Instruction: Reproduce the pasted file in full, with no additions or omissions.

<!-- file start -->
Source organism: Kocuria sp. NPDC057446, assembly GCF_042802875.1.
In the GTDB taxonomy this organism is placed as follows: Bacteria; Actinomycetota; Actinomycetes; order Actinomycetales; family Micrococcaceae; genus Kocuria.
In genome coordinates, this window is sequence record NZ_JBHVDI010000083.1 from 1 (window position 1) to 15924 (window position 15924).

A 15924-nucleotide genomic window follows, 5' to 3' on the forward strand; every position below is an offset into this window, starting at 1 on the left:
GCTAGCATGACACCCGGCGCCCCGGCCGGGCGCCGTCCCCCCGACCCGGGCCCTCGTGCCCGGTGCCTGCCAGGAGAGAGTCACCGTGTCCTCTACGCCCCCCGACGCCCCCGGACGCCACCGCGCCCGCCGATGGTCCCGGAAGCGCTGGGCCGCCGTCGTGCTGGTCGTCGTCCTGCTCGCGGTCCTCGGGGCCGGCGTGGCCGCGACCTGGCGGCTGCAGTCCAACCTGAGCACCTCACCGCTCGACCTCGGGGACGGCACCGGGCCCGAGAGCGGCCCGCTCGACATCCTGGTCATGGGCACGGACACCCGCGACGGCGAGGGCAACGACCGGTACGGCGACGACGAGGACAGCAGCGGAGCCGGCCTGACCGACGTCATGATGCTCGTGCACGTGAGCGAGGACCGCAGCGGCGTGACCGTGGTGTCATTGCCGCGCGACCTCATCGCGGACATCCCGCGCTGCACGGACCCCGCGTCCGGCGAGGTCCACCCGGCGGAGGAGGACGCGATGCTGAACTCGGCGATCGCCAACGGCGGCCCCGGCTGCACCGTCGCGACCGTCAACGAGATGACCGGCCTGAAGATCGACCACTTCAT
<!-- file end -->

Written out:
Source organism: Kocuria sp. NPDC057446, assembly GCF_042802875.1.
In the GTDB taxonomy this organism is placed as follows: Bacteria; Actinomycetota; Actinomycetes; order Actinomycetales; family Micrococcaceae; genus Kocuria.
In genome coordinates, this window is sequence record NZ_JBHVDI010000083.1 from 1 (window position 1) to 15924 (window position 15924).

A 15924-nucleotide genomic window follows, 5' to 3' on the forward strand; every position below is an offset into this window, starting at 1 on the left:
GCTAGCATGACACCCGGCGCCCCGGCCGGGCGCCGTCCCCCCGACCCGGGCCCTCGTGCCCGGTGCCTGCCAGGAGAGAGTCACCGTGTCCTCTACGCCCCCCGACGCCCCCGGACGCCACCGCGCCCGCCGATGGTCCCGGAAGCGCTGGGCCGCCGTCGTGCTGGTCGTCGTCCTGCTCGCGGTCCTCGGGGCCGGCGTGGCCGCGACCTGGCGGCTGCAGTCCAACCTGAGCACCTCACCGCTCGACCTCGGGGACGGCACCGGGCCCGAGAGCGGCCCGCTCGACATCCTGGTCATGGGCACGGACACCCGCGACGGCGAGGGCAACGACCGGTACGGCGACGACGAGGACAGCAGCGGAGCCGGCCTGACCGACGTCATGATGCTCGTGCACGTGAGCGAGGACCGCAGCGGCGTGACCGTGGTGTCATTGCCGCGCGACCTCATCGCGGACATCCCGCGCTGCACGGACCCCGCGTCCGGCGAGGTCCACCCGGCGGAGGAGGACGCGATGCTGAACTCGGCGATCGCCAACGGCGGCCCCGGCTGCACCGTCGCGACCGTCAACGAGATGACCGGCCTGAAGATCGACCACTTCAT